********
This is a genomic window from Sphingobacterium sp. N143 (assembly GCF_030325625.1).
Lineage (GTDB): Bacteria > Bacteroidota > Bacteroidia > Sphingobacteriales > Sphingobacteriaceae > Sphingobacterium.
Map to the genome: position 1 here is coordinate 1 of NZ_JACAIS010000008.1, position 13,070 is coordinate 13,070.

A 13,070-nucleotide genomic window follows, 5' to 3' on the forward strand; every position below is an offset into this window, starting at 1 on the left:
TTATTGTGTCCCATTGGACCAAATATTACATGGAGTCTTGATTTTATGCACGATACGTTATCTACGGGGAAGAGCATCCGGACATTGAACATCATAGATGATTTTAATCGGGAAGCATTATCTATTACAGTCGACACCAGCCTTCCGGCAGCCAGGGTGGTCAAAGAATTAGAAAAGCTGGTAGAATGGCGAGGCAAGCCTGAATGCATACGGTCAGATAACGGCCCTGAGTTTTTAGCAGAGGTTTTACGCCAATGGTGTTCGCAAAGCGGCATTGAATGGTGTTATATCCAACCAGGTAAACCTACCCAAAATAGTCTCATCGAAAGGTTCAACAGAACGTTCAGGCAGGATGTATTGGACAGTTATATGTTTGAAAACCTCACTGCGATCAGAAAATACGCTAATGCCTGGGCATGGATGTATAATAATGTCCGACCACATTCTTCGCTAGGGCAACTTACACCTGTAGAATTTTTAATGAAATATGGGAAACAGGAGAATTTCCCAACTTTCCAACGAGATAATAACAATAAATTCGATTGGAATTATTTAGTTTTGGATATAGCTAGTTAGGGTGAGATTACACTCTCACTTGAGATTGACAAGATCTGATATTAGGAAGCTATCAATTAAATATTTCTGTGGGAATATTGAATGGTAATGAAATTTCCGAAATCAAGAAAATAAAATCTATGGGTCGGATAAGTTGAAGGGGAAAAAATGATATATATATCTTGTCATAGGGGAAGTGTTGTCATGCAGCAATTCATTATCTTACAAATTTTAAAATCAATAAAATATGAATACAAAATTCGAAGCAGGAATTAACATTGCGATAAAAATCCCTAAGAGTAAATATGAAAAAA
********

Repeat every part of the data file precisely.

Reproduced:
This is a genomic window from Sphingobacterium sp. N143 (assembly GCF_030325625.1).
Lineage (GTDB): Bacteria > Bacteroidota > Bacteroidia > Sphingobacteriales > Sphingobacteriaceae > Sphingobacterium.
Map to the genome: position 1 here is coordinate 1 of NZ_JACAIS010000008.1, position 13,070 is coordinate 13,070.

A 13,070-nucleotide genomic window follows, 5' to 3' on the forward strand; every position below is an offset into this window, starting at 1 on the left:
TTATTGTGTCCCATTGGACCAAATATTACATGGAGTCTTGATTTTATGCACGATACGTTATCTACGGGGAAGAGCATCCGGACATTGAACATCATAGATGATTTTAATCGGGAAGCATTATCTATTACAGTCGACACCAGCCTTCCGGCAGCCAGGGTGGTCAAAGAATTAGAAAAGCTGGTAGAATGGCGAGGCAAGCCTGAATGCATACGGTCAGATAACGGCCCTGAGTTTTTAGCAGAGGTTTTACGCCAATGGTGTTCGCAAAGCGGCATTGAATGGTGTTATATCCAACCAGGTAAACCTACCCAAAATAGTCTCATCGAAAGGTTCAACAGAACGTTCAGGCAGGATGTATTGGACAGTTATATGTTTGAAAACCTCACTGCGATCAGAAAATACGCTAATGCCTGGGCATGGATGTATAATAATGTCCGACCACATTCTTCGCTAGGGCAACTTACACCTGTAGAATTTTTAATGAAATATGGGAAACAGGAGAATTTCCCAACTTTCCAACGAGATAATAACAATAAATTCGATTGGAATTATTTAGTTTTGGATATAGCTAGTTAGGGTGAGATTACACTCTCACTTGAGATTGACAAGATCTGATATTAGGAAGCTATCAATTAAATATTTCTGTGGGAATATTGAATGGTAATGAAATTTCCGAAATCAAGAAAATAAAATCTATGGGTCGGATAAGTTGAAGGGGAAAAAATGATATATATATCTTGTCATAGGGGAAGTGTTGTCATGCAGCAATTCATTATCTTACAAATTTTAAAATCAATAAAATATGAATACAAAATTCGAAGCAGGAATTAACATTGCGATAAAAATCCCTAAGAGTAAATATGAAAAAA